Dittmar & Turpie – OT in the NT

When I originally began this blog, I was particularly interested in posting things about the New Testament’s use of the Old Testament (hence oldinthenew.org). Since then, my focus has broken down to include Legos and other non-related things. Well, finally, here’s a post that fits the name of the blog.

While doing my thesis I came across several older books that catalog and describe the places where the New Testament quotes or alludes to the Old Testament. In a recent Google Books search, I’ve found that a few of the more helpful (and RARE) works are now freely available. I’ve purchased copies of these works, and believe me they were hard to find.

First is Wilhelm Dittmar’s Vetus Testamentum in Novo: Die alttestamentlichen Parallelen des neuen Testaments im Wortlaut der Urtexte und der Septuaginta (Göttingen: Vandenhoeck & Ruprecht, 1903). Below is a snippet of Dittmar’s treatment of James 1:9-11 and its allusion to Isaiah 40:6-8:

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Vetus Testamentum in Novo Die alttestamentlichen Parallelen des neuen Testaments im Wortlaut der Urtexte und der Septuaginta By Wilhelm Dittmar (Vol 2 = Epistles & Revelation; Vol 1 = Gospels & Acts).

Dittmar’s book is in German, but don’t let that intimidate you. In essence the entire book is a ‘textual apparatus’ arranged in the order of where the quote/allusion occurs in the NT. The back of the book contains a list of parallels to the Old Testament and Apocrypha arranged by OT text.

Another one is David McCalman Turpie’s The Old Testament in the New: A Contribution to Biblical Criticism and Interpretation (London: Williams and Norgate, 1868). Below is a snippet of Turpies treatment of 1 Peter 1:24-25, which contains an explicit quotation of Isaiah 40:6-8.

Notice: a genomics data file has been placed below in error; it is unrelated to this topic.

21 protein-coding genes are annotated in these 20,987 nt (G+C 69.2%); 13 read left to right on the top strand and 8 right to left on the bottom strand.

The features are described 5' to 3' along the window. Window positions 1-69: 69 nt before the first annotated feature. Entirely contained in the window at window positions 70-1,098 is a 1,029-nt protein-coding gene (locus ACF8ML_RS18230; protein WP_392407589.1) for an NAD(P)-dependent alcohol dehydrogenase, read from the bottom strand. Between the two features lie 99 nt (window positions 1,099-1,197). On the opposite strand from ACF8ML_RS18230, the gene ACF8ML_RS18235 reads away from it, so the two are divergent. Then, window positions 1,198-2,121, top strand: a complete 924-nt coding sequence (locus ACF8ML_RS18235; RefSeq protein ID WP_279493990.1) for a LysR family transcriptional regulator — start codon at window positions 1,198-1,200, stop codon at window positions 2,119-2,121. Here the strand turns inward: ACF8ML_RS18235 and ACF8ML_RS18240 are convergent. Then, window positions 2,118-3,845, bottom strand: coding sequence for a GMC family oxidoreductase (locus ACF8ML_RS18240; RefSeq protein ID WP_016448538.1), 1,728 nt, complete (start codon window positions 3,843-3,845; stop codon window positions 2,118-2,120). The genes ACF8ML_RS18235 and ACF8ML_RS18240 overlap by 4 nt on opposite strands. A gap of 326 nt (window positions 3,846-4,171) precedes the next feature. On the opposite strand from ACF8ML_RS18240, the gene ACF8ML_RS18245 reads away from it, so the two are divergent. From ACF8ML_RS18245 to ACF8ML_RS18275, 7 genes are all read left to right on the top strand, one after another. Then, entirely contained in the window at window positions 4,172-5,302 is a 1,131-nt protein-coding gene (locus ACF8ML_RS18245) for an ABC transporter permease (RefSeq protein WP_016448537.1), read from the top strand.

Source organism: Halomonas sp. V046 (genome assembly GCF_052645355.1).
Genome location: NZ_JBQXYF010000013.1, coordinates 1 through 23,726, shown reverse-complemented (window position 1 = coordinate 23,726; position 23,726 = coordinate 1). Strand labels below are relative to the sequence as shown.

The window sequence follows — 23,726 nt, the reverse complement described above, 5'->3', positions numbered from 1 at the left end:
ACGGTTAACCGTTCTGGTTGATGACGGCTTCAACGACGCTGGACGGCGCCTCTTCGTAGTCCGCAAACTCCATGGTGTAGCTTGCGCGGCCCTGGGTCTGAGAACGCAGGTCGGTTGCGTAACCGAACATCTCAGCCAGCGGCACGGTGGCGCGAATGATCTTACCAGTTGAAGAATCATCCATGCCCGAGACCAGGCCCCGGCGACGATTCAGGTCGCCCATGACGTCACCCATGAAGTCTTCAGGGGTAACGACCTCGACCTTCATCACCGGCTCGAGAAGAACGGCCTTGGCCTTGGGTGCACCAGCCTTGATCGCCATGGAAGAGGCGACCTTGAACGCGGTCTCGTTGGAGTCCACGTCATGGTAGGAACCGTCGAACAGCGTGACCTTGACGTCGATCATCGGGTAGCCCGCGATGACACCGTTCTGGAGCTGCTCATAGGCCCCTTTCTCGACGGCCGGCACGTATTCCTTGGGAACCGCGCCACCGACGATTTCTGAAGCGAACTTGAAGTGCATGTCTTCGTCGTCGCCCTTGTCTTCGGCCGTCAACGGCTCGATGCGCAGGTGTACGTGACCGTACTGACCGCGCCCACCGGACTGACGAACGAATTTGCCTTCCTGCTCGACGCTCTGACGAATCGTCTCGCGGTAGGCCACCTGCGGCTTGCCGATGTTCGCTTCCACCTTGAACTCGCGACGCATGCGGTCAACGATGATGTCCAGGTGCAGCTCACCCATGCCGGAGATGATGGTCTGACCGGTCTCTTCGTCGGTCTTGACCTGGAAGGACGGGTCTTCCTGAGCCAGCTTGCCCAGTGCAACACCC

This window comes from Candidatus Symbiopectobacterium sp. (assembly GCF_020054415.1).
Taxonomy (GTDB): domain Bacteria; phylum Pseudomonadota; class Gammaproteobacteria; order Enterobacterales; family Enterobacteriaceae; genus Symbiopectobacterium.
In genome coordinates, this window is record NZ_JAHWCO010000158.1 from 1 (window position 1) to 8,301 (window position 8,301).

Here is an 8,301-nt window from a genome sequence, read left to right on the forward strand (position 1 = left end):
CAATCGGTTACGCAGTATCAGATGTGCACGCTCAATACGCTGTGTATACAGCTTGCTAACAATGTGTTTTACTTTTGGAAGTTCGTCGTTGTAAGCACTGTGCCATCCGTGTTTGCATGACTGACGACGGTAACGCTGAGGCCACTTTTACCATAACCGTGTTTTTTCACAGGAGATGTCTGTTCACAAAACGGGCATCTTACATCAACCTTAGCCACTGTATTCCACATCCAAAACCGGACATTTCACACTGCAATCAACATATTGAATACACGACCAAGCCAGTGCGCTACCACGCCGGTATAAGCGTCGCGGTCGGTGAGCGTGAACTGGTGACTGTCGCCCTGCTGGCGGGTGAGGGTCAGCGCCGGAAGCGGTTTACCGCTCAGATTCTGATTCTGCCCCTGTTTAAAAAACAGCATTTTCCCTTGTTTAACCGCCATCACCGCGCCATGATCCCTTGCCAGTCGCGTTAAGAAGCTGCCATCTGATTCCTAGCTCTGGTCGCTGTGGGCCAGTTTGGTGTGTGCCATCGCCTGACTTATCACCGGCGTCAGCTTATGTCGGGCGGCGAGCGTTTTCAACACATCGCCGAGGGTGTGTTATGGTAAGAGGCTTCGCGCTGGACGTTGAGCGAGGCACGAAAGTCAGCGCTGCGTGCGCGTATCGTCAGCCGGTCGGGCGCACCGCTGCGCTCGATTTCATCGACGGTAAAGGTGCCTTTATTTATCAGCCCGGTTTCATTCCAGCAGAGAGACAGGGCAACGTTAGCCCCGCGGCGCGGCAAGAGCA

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The Old Testament in the New A Contribution to Biblical Criticism and Interpretation… By David McCalman Turpie

Turpie’s work is also available via archive.org. This text is a bit harder to navigate than Dittmar’s, given that the entries are arranged by categories defined by the relationship of the NT quotation to the LXX or the MT.

Not to be missed is Crawford Howell Toy’s Quotations in the New Testament (New York: C. Scribner’s Sons, 1884). The above link leads directly to his discussion of James 1:9-11 and 1 Peter 1:24-25.

These texts are all over 100 years old, so they do not take into account evidence from Qumran. So, by all means they are not the final word. It is, of course, a good idea to consult mondern works like Carson and Beale’s Commentary on the New Testament Use of the Old Testament (which, for the record, does not really address the strong allusion to Isaiah 40 in James 1, so even the new kids on the block miss things).

UPDATE: Mark Hoffman points out that the link I provide above to Dittmar’s Vetus Testamentum in Novo is a link to volume 2. Volume 1 (containing the Gospels and Acts) is available here.


I’ve jumped on the bandwagon. I’ve succumbed to temptation. I could not help myself.

It’s become a kind of MEME to morph some picture of yourself into a ‘poster’ in the style of Shepard Fairey’s Obama poster.

I did it with http://obamiconme.pastemagazine.com/.

For those who don’t know, the Greek word above (pronounced elpis) is the word for “hope.”